So, yeah. It appears that snow is flying all over the west today. Chairs are rollin’ already on many ski areas, with more set to open this weekend. Folks are throwing elbows for first chair on the first day, and it can get pretty agro out there! So, if you’re all antsy pantsy to get on the hill, be sure to keep safety in mind. Not just helmets and scoping huck landings–I’m talking about your fitness! Be sure to ward off early season injury by starting off the season fit and in shape. Here are some tips for getting into ski shape.
To prepare your heart and body for long-term skiing try this workout from TheSkiChannel.com.
Your cardio program should include 3 to 5 days each week of your favorite activity (the best for skiing include running, stairmaster, step aerobics, elliptical trainer and rollerblading). Try to have a variety of workouts lasting from 20 to 45 minutes. Below is a sample schedule of workouts, just to give you some ideas. These are just examples, so feel free to make your own schedule.
Workout 1: Interval training, 20 to 30 minutes
Workout 2: Medium-pace workout, 40 minutes
Workout 3: Short, intense workout, 20 minutes
Workout 4: Medium-pace workout, 45 minutes
Workout 5: Long, slow workout, 60 minutes
Remember to focus not only on your strength and stamina but also balance. Since you generally don’t ski as well towards the end of your day, balance is an important skill that helps keep you on top of the powder, not in it. As part of a work out program from sierratradingpost.com this is an easy balance improving exercise:
Stand on one leg with your knee bent and your arms tight against your sides. Balance for 10-30 seconds, bend your knee a little more and hold for 10-30 more seconds. Repeat on each leg several times. To make it more challenging, stand on a pillow and close your eyes.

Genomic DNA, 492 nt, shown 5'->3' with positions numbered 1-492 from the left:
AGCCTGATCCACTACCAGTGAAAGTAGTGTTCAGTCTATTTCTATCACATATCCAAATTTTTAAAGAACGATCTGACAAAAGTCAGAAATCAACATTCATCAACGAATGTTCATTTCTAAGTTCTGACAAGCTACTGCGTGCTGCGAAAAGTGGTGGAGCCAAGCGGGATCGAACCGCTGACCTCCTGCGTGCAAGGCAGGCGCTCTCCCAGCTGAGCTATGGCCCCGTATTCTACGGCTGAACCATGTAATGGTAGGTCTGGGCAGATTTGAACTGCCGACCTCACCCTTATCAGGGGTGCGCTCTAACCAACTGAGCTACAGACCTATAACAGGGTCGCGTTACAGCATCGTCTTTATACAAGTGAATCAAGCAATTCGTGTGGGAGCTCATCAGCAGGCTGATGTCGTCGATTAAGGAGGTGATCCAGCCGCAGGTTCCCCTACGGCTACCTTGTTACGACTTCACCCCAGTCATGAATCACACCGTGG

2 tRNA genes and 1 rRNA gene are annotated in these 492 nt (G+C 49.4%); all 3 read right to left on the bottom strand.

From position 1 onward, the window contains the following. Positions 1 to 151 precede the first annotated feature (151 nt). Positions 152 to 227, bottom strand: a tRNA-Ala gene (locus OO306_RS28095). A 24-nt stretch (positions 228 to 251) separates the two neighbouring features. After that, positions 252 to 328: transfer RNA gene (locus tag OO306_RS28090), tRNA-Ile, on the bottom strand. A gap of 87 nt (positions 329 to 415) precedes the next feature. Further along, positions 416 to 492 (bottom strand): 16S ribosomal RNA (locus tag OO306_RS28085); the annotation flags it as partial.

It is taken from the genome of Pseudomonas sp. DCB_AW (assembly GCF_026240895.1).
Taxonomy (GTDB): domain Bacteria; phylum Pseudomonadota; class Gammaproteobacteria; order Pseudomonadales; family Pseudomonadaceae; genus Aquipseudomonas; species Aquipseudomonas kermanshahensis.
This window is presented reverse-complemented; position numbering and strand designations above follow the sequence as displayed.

In addition to a basic workout that includes general conditioning, agility practice, aerobic and anaerobic conditioning and leg work firsttracksonline.com recommends not to exercise the day before you ski.
If you hammer the slopes on the weekend, take Friday off so that you’ve completely recovered from any exercise fatigue You ought to feel the benefits of this program after two weeks.
In addition to having a solid workout regimen to help prepare you for the ski season it’s important to stay properly hydrated both on and off the slopes. Even though it’s cold out while skiing we sweat more than we think so it’s always important to take in your liquids to prevent cramping and dehydration. Easiest way to wet your whistle while on the slopes is of course carrying a Hydro Flask water bottle in your pack. Plus a Hydro Flask water bottle keeps liquids warm for up to 12 hours, so you can warm up with some hot coco while riding the chairlift.
We hope these tips help you to stay out longer, ski harder and of course have fun this winter!